That which goes unlinked

I found this guest poster’s response, to a commenter on a blog which may or may not be this one, to be interesting in its dedication to a) detail and b) avoiding the central issue at hand:

This is an interesting mix of “truthiness” and bigotry. Sarah is American by belief and choice, accused of being a “traitor” by people who think their ancestry and presence on the landmass of the US since birth make them guardians of the US nation-state. Aside from the incoherence (how can she be a traitor if she is not a member of the tribe?), the commenter attempts to other her by lumping her in with the virtue-signalling SJWs.

This commenter is sadly unAmerican in his resort to racist and sexist issue framing, completely misapplied to Sarah Hoyt. It’s unfortunate that the loud outpourings of these people, few in number but egging each other on in the fever swamps of sites like this blog-which-shall-go-unlinked, can so easily be used by progressive scribblers elsewhere to tar all dissenters from the Progressive program of thought control as racists, misogynists, and neo-Nazis (or worse!)

Which brings up a valid point these people have made: if Americanism is a bundle of individualist beliefs and attitudes, what about those with deep roots in the US, born and raised for generations there, who don’t accept those beliefs? If tolerance of difference is a watchword, then should those who don’t tolerate differences be suppressed or removed?

Our answer starts with looking at how we got to this point, where government has expanded and encroached on the private sphere of business and social organizations to the point where private action is viewed with suspicion, and a significant percentage of the population believes democracy means subjecting every action of business to the political process and regulation.

Americans were formerly known for their commitment to private charity and self-help organizations; the America of Alexis de Tocqueville in 1835 teemed with churches and private social organizations and lacked the inherited privilege and concentrations of unearned wealth and power seen in Europe. But he worried that “… a despotism under a democracy could see ‘a multitude of men’, uniformly alike, equal, ‘constantly circling for petty pleasures’, unaware of fellow citizens, and subject to the will of a powerful state which exerted an ‘immense protective power’. Tocqueville compared a potentially despotic democratic government to a protective parent who wants to keep its citizens (children) as ‘perpetual children’, and which doesn’t break men’s wills but rather guides it, and presides over people in the same way as a shepherd looking after a ‘flock of timid animals’. He also wrote that “The American Republic will endure until the day Congress discovers that it can bribe the public with the public’s money.”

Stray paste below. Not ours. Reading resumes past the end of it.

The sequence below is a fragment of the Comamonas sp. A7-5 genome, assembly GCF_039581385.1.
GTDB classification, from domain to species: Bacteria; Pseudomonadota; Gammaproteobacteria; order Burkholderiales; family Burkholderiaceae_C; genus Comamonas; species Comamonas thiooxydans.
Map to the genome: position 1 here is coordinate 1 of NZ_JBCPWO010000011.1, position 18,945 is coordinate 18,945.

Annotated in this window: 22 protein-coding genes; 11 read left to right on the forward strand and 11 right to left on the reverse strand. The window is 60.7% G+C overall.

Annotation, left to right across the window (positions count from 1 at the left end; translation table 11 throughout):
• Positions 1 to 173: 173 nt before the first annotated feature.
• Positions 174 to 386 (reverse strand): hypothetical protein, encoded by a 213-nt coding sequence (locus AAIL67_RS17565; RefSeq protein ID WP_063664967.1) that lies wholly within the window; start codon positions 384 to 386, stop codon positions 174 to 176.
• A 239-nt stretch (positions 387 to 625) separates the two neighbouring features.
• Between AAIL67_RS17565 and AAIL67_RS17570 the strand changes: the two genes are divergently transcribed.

He was prescient. We have arrived at that state.

First, everyone would do well to settle down. Sarah Hoyt didn’t threaten to punch anyone. One of her white knights threatened to punch me if he ever encountered me, presumably due to my crimethink. As we see, their dedication to the propositions they profess doesn’t run terribly deep. But this is an intellectual dispute, and there is no need for anyone to get their panties in a bunch, or for fisticuffs.

Second, and more importantly, the post is mistitled. The situation is not “Sons of Liberty vs National Front” because in this particular case the Sons of Liberty are the National Front. Liberty and the Rights of Englishmen, are concepts that belong solely to the posterity of the American Founding Fathers, a posterity that excludes, among many, many other U.S. citizens, Sarah Hoyt.

Needless to say, they will try to redefine “posterity” just as they have redefined “American” and “democracy” and “liberal”. But if your position requires historical falsehoods, retrofittings, and redefinitions, your position is inherently flawed.

But the post does serve to nicely illustrate the intrinsically dishonest, pernicious, and untenable nature of the concept of the proposition nation, which anyone can join “by belief and choice”. Such a nation requires, absolutely requires, thought policing of the most stringent and ruthless variety, and is intrinsically totalitarian in a way that the most authoritarian “blood and soil” regime could never be.

It is no surprise that as a result of immigration and the necessary redefinition of what it is to be American, the country has become considerably less free despite the influx of these “belief and choice” citizens. The Know-Nothings were, more or less, correct. Indeed, the present situation is a direct consequence of the inability of 19th century immigrants to fully grasp the Rights of Englishmen, because they were never English and they will never be what might be described as Americans version 1.0. More recent arrivals are observably even less able to do so.

It’s rather ironic to observe that just as my maternal ancestors were robbed of their land and their heritage by one wave of colonists, my paternal ancesters are now being robbed of their birthright, their heritage, and even their name by succeeding waves of invaders.

The astonishing thing is that these advocates of the absurdity known as “the proposition nation” believe, genuinely believe, that they are the good guys. But they have confused rhetoric for reality, which is why their arguments inevitably end in either incoherence or untruths.

A Swedish reader comments: “The only mystery is why Swedish politicians have got it in their heads that everyone who sets foot on Swedish soil will immediately embrace our values, our view of women and our traditions.”

And so we see, the pernicious lie of the proposition nation spreads.